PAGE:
In Real Life, my boss has been knighted by the Queen of England, but I have never met royalty…only knights and lords. Despite what Hallmark movies portray, when you travel to European countries (real ones, not make-believe ones like Calpurnia from Hallmark’s A Royal Winter), princes do not magically bump into you while sightseeing. But just because princes do not masquerade undercover in Real Life, it doesn’t mean there isn’t magic to discover while abroad.
Last week, inspired by the fact that on Valentine’s Day I was flying from New York City to London to visit with friends, I shared their Real Life love story (see previous post here) that had its own magic to it. And while it’d be fun to regale you with each and every awesome attraction—the Tower of London, Big Ben, Westminster Abby, Parliament!—in Real Life I was there for work, so I had limited time to take in the sights. The one magical treat I did give myself, however, was to enjoy afternoon tea at The Savoy.
Situated along The Strand in London, The Savoy first opened its doors in August 1889 and has been serving afternoon tea ever since. In between meetings, I slipped away to enter the magnificent parlor of this storied hotel. I was seated in the Thames Foyer with a direct line of sight to the white trellis accented in gold that forms the focal point of the room, framed under the vaulted stained-glass dome window that welcomes natural light into this magnificent room. A piano decorated with a purple orchid sits beneath the trellis, and a pianist plays softly to set the calming tone for what is definitely a luxurious experience. The purple orchid serves as pop of color amidst the soft cream-colored room.
I had a table to myself, set with bone china, and a view of it all. To begin, I picked a tea that is sold exclusively at The Savoy—Darjeeling Moonlight Garden: Margaret’s Hope—and awaited my first course of sandwiches. Last time I had tea I was with Jacks and Shawl of the Hallmark Channel’s Bubbly Sesh (see previous post here), and although a lovely experience, at the time I was more focused on getting to know them then savoring each sip of tea.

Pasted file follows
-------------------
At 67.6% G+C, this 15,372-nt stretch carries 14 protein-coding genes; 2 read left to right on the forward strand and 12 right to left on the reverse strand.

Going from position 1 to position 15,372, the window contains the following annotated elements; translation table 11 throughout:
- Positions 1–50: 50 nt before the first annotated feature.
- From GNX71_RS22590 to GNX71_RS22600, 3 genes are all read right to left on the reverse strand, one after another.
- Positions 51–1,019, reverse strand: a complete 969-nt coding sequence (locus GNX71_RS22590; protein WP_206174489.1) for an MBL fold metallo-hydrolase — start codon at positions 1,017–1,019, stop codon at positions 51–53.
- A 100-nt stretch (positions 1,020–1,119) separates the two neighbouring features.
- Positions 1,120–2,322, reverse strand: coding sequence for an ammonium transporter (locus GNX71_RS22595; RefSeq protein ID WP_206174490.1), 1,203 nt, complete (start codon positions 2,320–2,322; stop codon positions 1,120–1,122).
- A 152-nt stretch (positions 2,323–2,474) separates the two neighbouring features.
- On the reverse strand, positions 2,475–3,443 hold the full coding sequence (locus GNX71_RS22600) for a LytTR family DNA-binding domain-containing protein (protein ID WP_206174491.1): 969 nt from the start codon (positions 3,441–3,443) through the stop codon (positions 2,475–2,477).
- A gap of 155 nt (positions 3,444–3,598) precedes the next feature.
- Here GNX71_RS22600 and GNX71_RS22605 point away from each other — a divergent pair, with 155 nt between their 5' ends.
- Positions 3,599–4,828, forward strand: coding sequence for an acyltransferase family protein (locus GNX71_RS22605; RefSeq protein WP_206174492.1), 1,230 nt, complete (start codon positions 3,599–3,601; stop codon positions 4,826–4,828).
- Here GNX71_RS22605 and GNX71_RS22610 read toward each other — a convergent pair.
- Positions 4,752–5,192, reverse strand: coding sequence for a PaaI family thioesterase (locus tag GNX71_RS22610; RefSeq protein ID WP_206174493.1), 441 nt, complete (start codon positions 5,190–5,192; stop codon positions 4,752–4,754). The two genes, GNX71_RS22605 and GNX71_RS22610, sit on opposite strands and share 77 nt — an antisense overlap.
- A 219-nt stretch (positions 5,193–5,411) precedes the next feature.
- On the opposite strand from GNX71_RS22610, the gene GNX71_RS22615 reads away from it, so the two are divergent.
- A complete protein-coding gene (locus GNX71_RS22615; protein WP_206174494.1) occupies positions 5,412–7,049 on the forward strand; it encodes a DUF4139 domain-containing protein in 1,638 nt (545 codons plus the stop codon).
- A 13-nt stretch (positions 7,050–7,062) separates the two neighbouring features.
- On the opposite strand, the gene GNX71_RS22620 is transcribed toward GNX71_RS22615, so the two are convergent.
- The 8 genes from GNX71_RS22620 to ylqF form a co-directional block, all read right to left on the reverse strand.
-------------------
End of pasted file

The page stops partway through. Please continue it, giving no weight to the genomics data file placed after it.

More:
The sandwiches were followed by a tower of scones, pastries, and cakes set against delicate china. My tea was continually refreshed, and the Madeline cookies filled with pistachio were to die for. I enjoyed every second of this adventure, and it was so interesting to me that I felt 100 percent comfortable on this solo outing without even a hint of awkward nerves. I cherished each second, every taste, sight, and sound, which is in complete contrast to my wine and cheese outing.
A few weeks ago, when I attended the wine and cheese tasting solo (see previous post here), I had a moment of nerves that almost made me abort the adventure. Was it the pressure of Valentine’s Day that threw me for a loop? Do I do better solo when traveling abroad because I want to enjoy every experience possible before I head home? Or am I just human with good days and bad days, bouts of confidence and insecurity, and a recognition that some days it’s easier to be single and other days it’s harder. It’s probably a combination of all of this and more, but I’ll keep challenging myself to explore and get out of my comfort zone. I hope you will, too. (And if you get a chance to visit London, don’t leave without a cup of tea at The Savoy!)